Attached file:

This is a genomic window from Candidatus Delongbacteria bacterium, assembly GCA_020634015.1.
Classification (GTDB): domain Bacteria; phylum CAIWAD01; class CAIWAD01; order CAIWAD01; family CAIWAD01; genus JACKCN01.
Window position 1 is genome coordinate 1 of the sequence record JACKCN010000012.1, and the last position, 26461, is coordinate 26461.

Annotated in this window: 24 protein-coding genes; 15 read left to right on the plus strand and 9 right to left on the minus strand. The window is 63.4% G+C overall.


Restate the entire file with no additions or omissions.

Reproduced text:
This is a genomic window from Candidatus Delongbacteria bacterium, assembly GCA_020634015.1.
Classification (GTDB): domain Bacteria; phylum CAIWAD01; class CAIWAD01; order CAIWAD01; family CAIWAD01; genus JACKCN01.
Window position 1 is genome coordinate 1 of the sequence record JACKCN010000012.1, and the last position, 26461, is coordinate 26461.

Annotated in this window: 24 protein-coding genes; 15 read left to right on the plus strand and 9 right to left on the minus strand. The window is 63.4% G+C overall.